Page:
Twelve years ago, I packed my first hospital bag, with the impending arrival of Little Diva in December.  I made a list, checked it one, two, three, (more!) times.  I packed cute matching pajamas and comfy socks, I shaved my legs at the hospital, and I remember that I packed tall, black high-heeled boots to wear home with blue jeans and a blouse.  I wore full makeup every day at the hospital and I even packed my hot rollers.  I remember sitting with the newborn near my bed, while I rolled my hair in rollers eight hours after she was born.  The nurse walked in and asked what I was doing and I told her this was my morning routine.  She must have thought, "Man, is this girl's life going to change".  And it did.
On to my third child and a lifestyle change in every which way, I am more comfortable in my skin and more comfortable being ... well, comfortable.  This time, I packed a hairbrush, some elastic hairbands, toothbrush and toothpaste, deodorant, two pairs of sweatpants, some race shirts, a pair of leggings and some new nursing bras, the baby book.  I made a short list of things to throw in in a pinch:  the camera, chargers, the car seat and yes - my makeup bag for a little touch up.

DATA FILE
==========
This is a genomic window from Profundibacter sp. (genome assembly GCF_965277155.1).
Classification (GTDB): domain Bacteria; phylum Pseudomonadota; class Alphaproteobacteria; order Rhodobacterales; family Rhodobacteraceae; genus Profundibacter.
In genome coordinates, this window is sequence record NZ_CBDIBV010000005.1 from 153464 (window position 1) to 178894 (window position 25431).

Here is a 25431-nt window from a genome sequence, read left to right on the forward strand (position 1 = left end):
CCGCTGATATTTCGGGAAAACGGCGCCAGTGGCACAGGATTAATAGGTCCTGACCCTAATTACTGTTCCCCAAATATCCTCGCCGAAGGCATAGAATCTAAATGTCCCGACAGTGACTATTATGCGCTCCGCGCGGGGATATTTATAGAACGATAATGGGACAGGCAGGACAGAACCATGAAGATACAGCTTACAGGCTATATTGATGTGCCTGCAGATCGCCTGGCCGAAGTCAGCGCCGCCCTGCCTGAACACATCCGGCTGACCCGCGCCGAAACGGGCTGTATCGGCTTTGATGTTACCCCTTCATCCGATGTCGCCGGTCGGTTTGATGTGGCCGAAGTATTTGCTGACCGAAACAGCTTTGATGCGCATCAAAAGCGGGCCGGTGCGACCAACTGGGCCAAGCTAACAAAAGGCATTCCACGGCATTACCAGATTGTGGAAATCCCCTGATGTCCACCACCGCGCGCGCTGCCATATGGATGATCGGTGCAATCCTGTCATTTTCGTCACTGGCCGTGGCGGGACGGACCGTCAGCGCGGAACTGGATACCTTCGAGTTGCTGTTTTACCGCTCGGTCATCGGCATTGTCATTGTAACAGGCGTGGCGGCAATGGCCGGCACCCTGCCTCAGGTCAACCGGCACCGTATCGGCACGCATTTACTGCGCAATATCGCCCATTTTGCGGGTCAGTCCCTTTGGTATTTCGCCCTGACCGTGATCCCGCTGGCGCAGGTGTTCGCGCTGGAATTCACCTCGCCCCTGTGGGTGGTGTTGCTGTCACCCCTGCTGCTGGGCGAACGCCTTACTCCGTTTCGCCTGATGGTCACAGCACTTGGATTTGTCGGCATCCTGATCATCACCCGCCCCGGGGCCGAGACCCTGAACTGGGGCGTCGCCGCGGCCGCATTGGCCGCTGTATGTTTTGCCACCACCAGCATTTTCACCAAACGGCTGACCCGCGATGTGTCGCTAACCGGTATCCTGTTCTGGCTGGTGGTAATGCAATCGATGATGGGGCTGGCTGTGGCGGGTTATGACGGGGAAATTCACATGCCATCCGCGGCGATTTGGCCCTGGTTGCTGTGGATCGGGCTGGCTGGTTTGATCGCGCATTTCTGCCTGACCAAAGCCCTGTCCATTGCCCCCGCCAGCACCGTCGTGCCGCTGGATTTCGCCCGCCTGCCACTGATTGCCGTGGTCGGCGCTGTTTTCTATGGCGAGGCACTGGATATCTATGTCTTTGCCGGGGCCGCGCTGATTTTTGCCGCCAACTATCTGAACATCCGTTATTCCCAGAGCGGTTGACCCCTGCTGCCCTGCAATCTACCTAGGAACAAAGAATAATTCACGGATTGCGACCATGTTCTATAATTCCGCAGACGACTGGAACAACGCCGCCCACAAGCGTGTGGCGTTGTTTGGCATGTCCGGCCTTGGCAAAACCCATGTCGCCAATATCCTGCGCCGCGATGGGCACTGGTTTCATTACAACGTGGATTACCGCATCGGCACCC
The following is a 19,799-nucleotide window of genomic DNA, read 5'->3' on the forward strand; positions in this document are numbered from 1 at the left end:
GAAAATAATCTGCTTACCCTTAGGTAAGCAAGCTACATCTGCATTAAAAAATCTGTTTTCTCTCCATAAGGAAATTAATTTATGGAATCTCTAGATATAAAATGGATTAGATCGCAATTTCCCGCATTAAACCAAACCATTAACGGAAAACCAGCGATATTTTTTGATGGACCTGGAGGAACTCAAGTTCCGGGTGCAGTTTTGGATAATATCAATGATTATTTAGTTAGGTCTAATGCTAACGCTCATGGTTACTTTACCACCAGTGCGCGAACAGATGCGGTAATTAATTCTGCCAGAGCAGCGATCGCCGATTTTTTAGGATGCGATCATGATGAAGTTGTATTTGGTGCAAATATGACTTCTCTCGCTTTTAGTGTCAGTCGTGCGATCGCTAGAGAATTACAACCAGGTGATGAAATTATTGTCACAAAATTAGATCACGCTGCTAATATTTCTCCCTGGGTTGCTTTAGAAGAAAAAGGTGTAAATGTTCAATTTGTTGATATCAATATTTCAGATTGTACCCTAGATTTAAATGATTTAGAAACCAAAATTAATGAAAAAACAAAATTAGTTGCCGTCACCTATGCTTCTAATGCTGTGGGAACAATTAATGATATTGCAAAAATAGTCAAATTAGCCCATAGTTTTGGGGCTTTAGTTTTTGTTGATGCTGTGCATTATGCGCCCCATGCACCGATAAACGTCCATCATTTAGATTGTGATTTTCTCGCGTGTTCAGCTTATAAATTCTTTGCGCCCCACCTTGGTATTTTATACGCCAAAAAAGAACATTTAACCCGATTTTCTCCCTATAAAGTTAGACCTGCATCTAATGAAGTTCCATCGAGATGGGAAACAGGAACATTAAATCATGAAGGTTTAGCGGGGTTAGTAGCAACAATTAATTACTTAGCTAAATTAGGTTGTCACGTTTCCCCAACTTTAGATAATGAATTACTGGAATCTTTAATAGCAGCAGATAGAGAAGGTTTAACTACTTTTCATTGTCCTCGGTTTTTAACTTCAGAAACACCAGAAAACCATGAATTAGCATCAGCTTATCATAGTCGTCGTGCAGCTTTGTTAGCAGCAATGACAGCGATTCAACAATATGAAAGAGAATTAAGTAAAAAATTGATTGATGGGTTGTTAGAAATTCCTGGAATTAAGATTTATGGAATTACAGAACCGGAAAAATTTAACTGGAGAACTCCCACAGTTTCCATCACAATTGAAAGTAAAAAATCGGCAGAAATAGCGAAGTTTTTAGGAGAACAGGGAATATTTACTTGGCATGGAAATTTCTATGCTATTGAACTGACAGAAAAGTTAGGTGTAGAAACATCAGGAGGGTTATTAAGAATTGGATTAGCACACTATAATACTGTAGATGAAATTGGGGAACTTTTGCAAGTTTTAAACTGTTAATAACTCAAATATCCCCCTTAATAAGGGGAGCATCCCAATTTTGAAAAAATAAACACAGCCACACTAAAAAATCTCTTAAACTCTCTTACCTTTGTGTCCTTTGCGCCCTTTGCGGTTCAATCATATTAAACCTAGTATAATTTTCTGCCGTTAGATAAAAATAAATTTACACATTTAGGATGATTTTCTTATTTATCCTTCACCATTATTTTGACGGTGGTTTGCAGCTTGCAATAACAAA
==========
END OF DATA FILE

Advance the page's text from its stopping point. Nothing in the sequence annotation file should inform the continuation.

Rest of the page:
It literally took me five minutes to throw everything in.
I'm less concerned this time about how I will appear to visitors.  How I will look in pictures.  I just want to be comfortable and content and enjoy those precious moments.  All that matters is that when that little girl looks into my eyes; that she bonds with her mommy, recognizes my voice and feels safe and comfortable in my arms.

Friday, October 16, 2015

Gestational Diabetes

With baby #1, I was diagnosed in September 2003 at 28 weeks with gestational diabetes.  I gained about 40 pounds with that pregnancy.  With baby, #2, the doctor tested me early on in the pregnancy, at 12 weeks.  I was diagnosed in June 2007 with gestational diabetes again.  That pregnancy seemed long, having to manage my blood sugars for 28 weeks.  I gained 46 pounds with baby #2.
With my current pregnancy, I was optimistic.  I have drastically changed my lifestyle over the past decade.  I started moving.  I started running.  And I generally eat a pretty well-balanced diet.  As a runner, I love my carbs.  But, I also eat a tons of fruits and vegetables.  I've run ten marathons since Little Dude was born and have close to fifty half marathons under my belt.
Due to my history, I was tested early on again, around 12 weeks.  My doctor was enthusiastic to report that my blood sugars were very, very good.  At every appointment during the second trimester, she told me to keep running and doing what I'm doing.  During this pregnancy I ran a full marathon as I entered my second trimester and also completed a few half marathons along the way.  I am still running smaller distances and plan to run/walk a 15K this weekend.